Defeat leaves McIlroy to chase a bowls bronze

BOUNCED: Shannon McIlroy was rolled 21-10 by Canada's Ryan Bester in the men's singles semifinals, but will have a shot at bronze on day nine against Australia's Aron Sherriff.
BOUNCED: Shannon McIlroy was rolled 21-10 by Canada's Ryan Bester in the men's singles semifinals, but will have a shot at bronze on day nine against Australia's Aron Sherriff.

Ryan Bester put aside friendship to knock New Zealand's Shannon McIlroy out of gold medal contention in the men's singles lawn bowls competition in Glasgow.

The Canadian has spent a lot of time in New Zealand and Australia over the past decade, playing with and against his Kiwi opponent.

But on the picturesque Kelvingrove greens, Bester displayed no mercy to dispatch McIlroy 21-10 on his way to the final, leaving the Nelson bowler to contest the bronze medal match tomorrow against Australia's Aron Sherriff - another foe McIlroy is very familiar with.

"Me and Shannon have played together a few times and we're really good mates," Bester said.

"It's always hard playing really good friends."

While McIlroy wasn't at his best, whenever he looked like getting back into the match, Bester would destroy his hopes with the last bowl of the end.

It happened with increasing regularity as Bester would either draw to the jack or knock back McIlroy's shot bowl to swing the score his way.

"At least three times, he had at least two shots and I got one, so that's a nine-shot difference right there in just three bowls," Bester admitted.

Down 8-5, McIlroy held three shots on the 10th end but Bester's last bowl got a wick off one of McIlroy's, moved the kitty towards his own and McIlroy never got closer to his rival from there.

"He played pretty well, but at the same time, when he was off-target he was getting results," McIlroy said.

"That doesn't help, but that's just part and parcel of bowls - he got the luck a bit on his side."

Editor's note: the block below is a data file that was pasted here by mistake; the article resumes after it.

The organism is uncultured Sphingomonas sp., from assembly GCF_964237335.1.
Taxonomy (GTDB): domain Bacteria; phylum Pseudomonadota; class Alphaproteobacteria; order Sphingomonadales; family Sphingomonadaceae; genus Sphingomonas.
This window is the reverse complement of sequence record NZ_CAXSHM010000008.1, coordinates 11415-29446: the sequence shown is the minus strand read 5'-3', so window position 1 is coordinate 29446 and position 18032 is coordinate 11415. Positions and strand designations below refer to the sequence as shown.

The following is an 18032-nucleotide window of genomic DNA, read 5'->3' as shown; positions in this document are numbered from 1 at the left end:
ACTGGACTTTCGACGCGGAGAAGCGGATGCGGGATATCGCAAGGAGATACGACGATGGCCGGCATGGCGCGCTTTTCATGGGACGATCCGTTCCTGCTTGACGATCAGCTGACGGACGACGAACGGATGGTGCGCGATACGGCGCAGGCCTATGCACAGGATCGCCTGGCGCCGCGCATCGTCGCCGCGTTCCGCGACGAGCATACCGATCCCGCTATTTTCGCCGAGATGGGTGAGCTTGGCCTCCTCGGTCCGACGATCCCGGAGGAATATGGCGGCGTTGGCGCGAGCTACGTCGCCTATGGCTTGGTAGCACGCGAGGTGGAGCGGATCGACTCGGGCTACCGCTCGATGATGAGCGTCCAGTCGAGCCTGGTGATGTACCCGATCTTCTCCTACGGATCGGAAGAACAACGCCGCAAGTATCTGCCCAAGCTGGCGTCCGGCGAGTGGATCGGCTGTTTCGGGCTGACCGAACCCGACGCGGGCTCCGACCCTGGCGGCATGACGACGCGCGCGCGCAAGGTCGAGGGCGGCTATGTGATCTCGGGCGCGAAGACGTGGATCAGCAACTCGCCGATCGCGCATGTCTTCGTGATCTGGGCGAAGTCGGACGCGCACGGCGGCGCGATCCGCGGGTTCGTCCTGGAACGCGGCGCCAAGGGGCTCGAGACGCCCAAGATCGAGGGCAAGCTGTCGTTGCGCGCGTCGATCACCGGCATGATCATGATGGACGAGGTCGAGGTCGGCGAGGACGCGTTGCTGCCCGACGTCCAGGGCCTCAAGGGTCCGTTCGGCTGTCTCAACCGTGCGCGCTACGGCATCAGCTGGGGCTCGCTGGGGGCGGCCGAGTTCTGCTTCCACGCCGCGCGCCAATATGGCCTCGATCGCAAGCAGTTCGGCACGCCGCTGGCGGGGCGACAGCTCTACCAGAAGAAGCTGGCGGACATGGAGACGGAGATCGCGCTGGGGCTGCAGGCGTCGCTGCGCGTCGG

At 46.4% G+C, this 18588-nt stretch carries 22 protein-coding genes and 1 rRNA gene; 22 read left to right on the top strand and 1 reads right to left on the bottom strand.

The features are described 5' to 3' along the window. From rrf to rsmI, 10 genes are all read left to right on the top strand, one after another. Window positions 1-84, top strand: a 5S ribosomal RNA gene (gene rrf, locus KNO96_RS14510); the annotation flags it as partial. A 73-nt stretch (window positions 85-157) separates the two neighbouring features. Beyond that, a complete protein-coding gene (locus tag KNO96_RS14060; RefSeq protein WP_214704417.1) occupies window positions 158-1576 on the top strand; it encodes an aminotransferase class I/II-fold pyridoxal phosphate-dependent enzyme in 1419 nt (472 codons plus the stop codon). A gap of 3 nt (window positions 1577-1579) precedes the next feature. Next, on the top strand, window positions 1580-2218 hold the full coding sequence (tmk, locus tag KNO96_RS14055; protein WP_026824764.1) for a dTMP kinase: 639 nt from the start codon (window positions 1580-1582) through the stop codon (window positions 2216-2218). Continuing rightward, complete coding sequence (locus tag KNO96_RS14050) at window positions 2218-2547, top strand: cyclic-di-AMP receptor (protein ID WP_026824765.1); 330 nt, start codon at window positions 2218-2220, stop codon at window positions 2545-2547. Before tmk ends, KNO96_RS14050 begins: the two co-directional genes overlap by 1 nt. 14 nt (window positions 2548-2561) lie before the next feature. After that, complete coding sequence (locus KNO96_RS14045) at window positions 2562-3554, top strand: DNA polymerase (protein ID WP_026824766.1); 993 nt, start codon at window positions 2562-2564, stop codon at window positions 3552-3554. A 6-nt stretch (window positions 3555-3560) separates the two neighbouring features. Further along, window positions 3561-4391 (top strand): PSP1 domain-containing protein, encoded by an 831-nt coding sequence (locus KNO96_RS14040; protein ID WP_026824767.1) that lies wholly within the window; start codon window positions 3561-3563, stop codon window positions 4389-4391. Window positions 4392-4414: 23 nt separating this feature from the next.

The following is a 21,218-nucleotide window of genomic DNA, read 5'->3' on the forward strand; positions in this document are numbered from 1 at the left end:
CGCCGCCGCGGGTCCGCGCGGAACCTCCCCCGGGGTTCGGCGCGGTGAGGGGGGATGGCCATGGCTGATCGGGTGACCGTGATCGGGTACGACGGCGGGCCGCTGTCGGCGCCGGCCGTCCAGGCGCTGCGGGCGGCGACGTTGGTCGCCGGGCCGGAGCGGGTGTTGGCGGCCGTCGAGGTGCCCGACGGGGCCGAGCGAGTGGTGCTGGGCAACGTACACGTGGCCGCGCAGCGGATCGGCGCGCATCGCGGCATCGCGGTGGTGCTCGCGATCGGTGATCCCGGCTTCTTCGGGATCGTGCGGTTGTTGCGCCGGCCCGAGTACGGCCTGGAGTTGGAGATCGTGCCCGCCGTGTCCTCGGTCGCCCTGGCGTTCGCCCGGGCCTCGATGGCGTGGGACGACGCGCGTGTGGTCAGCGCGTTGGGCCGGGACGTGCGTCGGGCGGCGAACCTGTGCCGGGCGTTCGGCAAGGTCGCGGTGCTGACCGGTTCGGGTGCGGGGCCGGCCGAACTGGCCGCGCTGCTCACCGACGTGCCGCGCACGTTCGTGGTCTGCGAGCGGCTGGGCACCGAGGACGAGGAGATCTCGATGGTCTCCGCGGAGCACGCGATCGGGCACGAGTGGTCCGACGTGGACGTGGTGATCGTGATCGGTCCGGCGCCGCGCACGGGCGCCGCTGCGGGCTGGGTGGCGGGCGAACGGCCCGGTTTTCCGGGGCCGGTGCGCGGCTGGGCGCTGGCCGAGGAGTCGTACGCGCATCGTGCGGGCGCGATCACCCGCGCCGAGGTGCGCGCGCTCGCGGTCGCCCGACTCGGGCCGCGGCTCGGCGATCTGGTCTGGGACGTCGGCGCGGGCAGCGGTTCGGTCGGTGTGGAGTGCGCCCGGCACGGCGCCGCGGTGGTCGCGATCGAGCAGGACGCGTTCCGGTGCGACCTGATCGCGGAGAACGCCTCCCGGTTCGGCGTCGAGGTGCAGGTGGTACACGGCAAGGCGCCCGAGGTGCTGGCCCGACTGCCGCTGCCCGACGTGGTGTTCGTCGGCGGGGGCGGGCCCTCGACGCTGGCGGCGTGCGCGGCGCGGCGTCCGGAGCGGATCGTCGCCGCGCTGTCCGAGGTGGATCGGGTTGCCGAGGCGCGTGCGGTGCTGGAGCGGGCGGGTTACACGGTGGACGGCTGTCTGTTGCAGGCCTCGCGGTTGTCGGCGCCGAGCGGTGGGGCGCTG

McIlroy had earlier beaten England's Sam Tolchard 21-12 in the quarterfinal but said he struggled to repeat that form after a heavy shower in between matches changed how the slow greens played.

"The rink was probably a bit sticky just after the early showers," said the 27-year-old from the Stoke club.

"It was hard to get any finish on my bowls. I played England in the morning and played really really well - my bowls were finishing.

"But in that game [against Bester], some of them were stuck out wide and just wouldn't get back to the centre line.

"When things like that start happening, it gets a bit tough - you've got to try to figure out another way to score."

Bester obviously found the conditions more to his liking.

"I just picked the green up quite early," he said.

"The greens are a lot better today than they have been - the rain kinda helped - it was a bit easier to get close.

"Shannon tried to chase shots and it's always hard to do that, especially on these greens."

McIlroy said he would need to pick himself up from the disappointment of defeat for his bronze medal match.

"I suppose I'll just do what I've been doing right from the start really ... it's just another game of bowls.

"You don't have to grow an extra arm or an extra leg to play better, just turn up with the right attitude, go out there, do your thing and hope it goes to plan."

He admitted he'd still be very satisfied with a bronze medal among a top-class field.

However, there won't be a second medal for Jo Edwards and women's pairs partner Val Smith as they succumbed 14-10 to Northern Ireland's Mandy Cunningham and Barbara Cameron after leading 10-6 through 12 of the 18 ends of their quarterfinal.

Edwards had earlier won gold in the women's singles while Smith was part of the four that won bronze.

The NZ team will enter the final day of the bowls programme with three medals after the para-bowls open triples team claimed silver after being beaten 13-11 in a dramatic climax by South Africa.